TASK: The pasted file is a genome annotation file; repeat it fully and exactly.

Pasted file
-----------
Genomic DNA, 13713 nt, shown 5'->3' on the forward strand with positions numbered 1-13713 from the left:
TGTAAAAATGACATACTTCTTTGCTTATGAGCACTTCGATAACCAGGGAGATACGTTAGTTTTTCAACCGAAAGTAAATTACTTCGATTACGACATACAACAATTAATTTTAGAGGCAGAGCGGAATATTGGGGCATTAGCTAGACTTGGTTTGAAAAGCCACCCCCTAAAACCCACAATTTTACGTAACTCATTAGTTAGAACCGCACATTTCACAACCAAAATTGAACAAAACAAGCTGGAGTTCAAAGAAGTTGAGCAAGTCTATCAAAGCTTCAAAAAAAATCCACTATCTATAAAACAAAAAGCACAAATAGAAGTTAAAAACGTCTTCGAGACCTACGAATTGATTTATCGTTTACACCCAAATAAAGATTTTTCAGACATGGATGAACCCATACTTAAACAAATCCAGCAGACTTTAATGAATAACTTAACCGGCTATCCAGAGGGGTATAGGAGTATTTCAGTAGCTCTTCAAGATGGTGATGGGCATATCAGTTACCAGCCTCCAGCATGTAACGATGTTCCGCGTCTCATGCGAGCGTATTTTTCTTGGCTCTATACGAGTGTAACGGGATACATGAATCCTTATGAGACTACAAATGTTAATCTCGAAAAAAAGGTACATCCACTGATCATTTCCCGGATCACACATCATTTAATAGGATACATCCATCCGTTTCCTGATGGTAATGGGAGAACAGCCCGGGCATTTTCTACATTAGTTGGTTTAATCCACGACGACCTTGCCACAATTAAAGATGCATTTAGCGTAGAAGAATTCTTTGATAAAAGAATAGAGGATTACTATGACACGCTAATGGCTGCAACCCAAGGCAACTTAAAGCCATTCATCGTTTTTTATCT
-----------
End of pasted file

Genomic DNA, 13713 nt, shown 5'->3' on the forward strand with positions numbered 1-13713 from the left:
TGTAAAAATGACATACTTCTTTGCTTATGAGCACTTCGATAACCAGGGAGATACGTTAGTTTTTCAACCGAAAGTAAATTACTTCGATTACGACATACAACAATTAATTTTAGAGGCAGAGCGGAATATTGGGGCATTAGCTAGACTTGGTTTGAAAAGCCACCCCCTAAAACCCACAATTTTACGTAACTCATTAGTTAGAACCGCACATTTCACAACCAAAATTGAACAAAACAAGCTGGAGTTCAAAGAAGTTGAGCAAGTCTATCAAAGCTTCAAAAAAAATCCACTATCTATAAAACAAAAAGCACAAATAGAAGTTAAAAACGTCTTCGAGACCTACGAATTGATTTATCGTTTACACCCAAATAAAGATTTTTCAGACATGGATGAACCCATACTTAAACAAATCCAGCAGACTTTAATGAATAACTTAACCGGCTATCCAGAGGGGTATAGGAGTATTTCAGTAGCTCTTCAAGATGGTGATGGGCATATCAGTTACCAGCCTCCAGCATGTAACGATGTTCCGCGTCTCATGCGAGCGTATTTTTCTTGGCTCTATACGAGTGTAACGGGATACATGAATCCTTATGAGACTACAAATGTTAATCTCGAAAAAAAGGTACATCCACTGATCATTTCCCGGATCACACATCATTTAATAGGATACATCCATCCGTTTCCTGATGGTAATGGGAGAACAGCCCGGGCATTTTCTACATTAGTTGGTTTAATCCACGACGACCTTGCCACAATTAAAGATGCATTTAGCGTAGAAGAATTCTTTGATAAAAGAATAGAGGATTACTATGACACGCTAATGGCTGCAACCCAAGGCAACTTAAAGCCATTCATCGTTTTTTATCT